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26 minutes ago, Kartazion said:

It is the mass at rest and it depends on the spring at rest to locate 0 on the axis, so I would say towards the middle, at the intersection of y.

How can it be?

Yes, x = 0 means the place where the y axis crosses the x axis.

But what are you plotting on the y axis?

If the particle (call it 'the particle' not 'the mass' to avoid confusion with the mass term, m,  in the original equation) is oscillating what is it doing at x=0?

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21 minutes ago, studiot said:

How can it be?

Yes, x = 0 means the place where the y axis crosses the x axis.

But what are you plotting on the y axis?

If the particle (call it 'the particle' not 'the mass' to avoid confusion with the mass term, m,  in the original equation) is oscillating what is it doing at x=0?

I did'nt understand everything. But the speed at 0 is at its max, while the potential energy is at its minimum?
The y-axis precisely represents the potential energy submitted to the particle?

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27 minutes ago, Kartazion said:

I did'nt understand everything. But the speed at 0 is at its max, while the potential energy is at its minimum?
The y-axis precisely represents the potential energy submitted to the particle?

Good we are getting somewhere.

Yes v2 = C gives the velocity of the particle at x = 0; and it is a maximum.

Now I hope you know and understand that

1) A single oscillator does not make a wave

2) This equation is not a wave equation.

3) The velocity of a wave is not the same as the velocity of the particles.

So this equation gives us the velocity of the particle not a wave.

Of course since this is the maximum value this is the place where the particle would first reach the speed of light.

If we write v0 = √C and the whole equation as

$v = \sqrt {{{\left( {{v_0}} \right)}^2} - a{x^2} - \frac{1}{2}b{x^4}}$

we have an equation for the velocity a a function of the displacement, x.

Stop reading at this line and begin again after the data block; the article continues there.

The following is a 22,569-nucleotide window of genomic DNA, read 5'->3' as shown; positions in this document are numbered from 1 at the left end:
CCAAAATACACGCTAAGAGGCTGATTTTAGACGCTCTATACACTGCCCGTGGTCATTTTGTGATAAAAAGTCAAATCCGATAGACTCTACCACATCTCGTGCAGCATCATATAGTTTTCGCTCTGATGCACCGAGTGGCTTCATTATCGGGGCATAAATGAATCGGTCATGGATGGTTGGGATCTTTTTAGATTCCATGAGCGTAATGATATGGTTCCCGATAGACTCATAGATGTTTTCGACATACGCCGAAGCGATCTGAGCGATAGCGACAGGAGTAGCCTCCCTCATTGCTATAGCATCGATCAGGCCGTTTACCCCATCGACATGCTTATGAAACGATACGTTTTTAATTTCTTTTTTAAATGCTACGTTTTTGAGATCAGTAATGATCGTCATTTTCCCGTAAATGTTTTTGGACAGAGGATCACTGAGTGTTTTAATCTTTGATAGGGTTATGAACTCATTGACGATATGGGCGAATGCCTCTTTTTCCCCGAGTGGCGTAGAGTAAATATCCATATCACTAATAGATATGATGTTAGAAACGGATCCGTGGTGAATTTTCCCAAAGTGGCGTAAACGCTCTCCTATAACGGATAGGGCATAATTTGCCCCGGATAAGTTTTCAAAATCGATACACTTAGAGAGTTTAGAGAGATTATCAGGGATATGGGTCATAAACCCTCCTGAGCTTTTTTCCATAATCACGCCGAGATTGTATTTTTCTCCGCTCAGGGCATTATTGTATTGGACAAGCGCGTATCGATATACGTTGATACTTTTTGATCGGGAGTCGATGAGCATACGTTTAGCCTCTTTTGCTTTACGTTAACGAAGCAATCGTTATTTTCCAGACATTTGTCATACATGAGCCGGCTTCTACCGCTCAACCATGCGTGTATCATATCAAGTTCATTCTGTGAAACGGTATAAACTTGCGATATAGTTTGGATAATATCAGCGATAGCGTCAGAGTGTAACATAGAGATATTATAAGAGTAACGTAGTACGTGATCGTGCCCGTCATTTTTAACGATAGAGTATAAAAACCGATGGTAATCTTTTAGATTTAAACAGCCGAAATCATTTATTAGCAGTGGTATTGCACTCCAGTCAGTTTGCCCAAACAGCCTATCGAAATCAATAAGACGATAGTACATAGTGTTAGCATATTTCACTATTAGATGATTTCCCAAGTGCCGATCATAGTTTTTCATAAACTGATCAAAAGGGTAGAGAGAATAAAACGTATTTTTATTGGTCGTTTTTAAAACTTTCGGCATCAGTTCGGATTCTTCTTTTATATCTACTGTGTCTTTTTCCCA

Because the square root must not be of a negative number, this places some conditions on possible values of a and b.

Edited by studiot

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On 11/29/2019 at 2:31 PM, studiot said:

1) A single oscillator does not make a wave

2) This equation is not a wave equation.

3) The velocity of a wave is not the same as the velocity of the particles.

So this equation gives us the velocity of the particle not a wave.

Yes it's really logical. But I'm wondering why you tell me so, because it takes me to the Schrödinger equation or maybe even Maxwell. Is there a report?

On 11/29/2019 at 2:31 PM, studiot said:

If we write v0 = √C and the whole equation as

v=(v0)2ax212bx4

we have an equation for the velocity a a function of the displacement, x.

Everything is therefore based on v as a function of x.

But I have a very silly question:
If (v0)² is different from v² then what is the result of (v0)² if v=2 ?

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1 minute ago, Kartazion said:

But I have a very silly question:
If (v0)² is different from v² then what is the result of (v0)² if v=2 ?

I'm sorry but it is a very silly question.

Please explain your level in mathematics This is very important since I am assuming you not only know simple calculus such as the meaning of dx/dt but also more difficult stuff since you posted a very difficult differential equation.

What do you understand the constant (v0)2 to mean ?

What do you understand the variable v to mean ?

4 minutes ago, Kartazion said:

Everything is therefore based on v as a function of x.

Not quite, especially since the equation you posted does not contain v (or dx/dt).

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4 minutes ago, studiot said:

Please explain your level in mathematics This is very important since I am assuming you not only know simple calculus such as the meaning of dx/dt but also more difficult stuff since you posted a very difficult differential equation.

Beginner.

6 minutes ago, studiot said:

What do you understand the constant (v0)2 to mean ?

I really do not know.

v0 = √C  = x at zero = maximum velocity

The constant (v0)2 is the maximum Velocity squared?

14 minutes ago, studiot said:

What do you understand the variable v to mean ?